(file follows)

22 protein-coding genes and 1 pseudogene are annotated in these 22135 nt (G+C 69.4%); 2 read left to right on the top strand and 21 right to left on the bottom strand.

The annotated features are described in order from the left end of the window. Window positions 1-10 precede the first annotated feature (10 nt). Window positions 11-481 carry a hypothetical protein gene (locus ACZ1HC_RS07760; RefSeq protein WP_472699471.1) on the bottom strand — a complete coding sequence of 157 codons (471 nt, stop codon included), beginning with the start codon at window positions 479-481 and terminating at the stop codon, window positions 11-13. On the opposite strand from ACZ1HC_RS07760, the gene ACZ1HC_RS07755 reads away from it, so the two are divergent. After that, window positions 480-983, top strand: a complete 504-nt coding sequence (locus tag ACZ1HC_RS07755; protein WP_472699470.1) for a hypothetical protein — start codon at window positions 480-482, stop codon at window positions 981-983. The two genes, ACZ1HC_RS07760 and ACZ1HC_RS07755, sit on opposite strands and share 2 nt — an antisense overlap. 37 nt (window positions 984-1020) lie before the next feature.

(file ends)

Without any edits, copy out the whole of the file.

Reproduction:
22 protein-coding genes and 1 pseudogene are annotated in these 22135 nt (G+C 69.4%); 2 read left to right on the top strand and 21 right to left on the bottom strand.

The annotated features are described in order from the left end of the window. Window positions 1-10 precede the first annotated feature (10 nt). Window positions 11-481 carry a hypothetical protein gene (locus ACZ1HC_RS07760; RefSeq protein WP_472699471.1) on the bottom strand — a complete coding sequence of 157 codons (471 nt, stop codon included), beginning with the start codon at window positions 479-481 and terminating at the stop codon, window positions 11-13. On the opposite strand from ACZ1HC_RS07760, the gene ACZ1HC_RS07755 reads away from it, so the two are divergent. After that, window positions 480-983, top strand: a complete 504-nt coding sequence (locus tag ACZ1HC_RS07755; protein WP_472699470.1) for a hypothetical protein — start codon at window positions 480-482, stop codon at window positions 981-983. The two genes, ACZ1HC_RS07760 and ACZ1HC_RS07755, sit on opposite strands and share 2 nt — an antisense overlap. 37 nt (window positions 984-1020) lie before the next feature.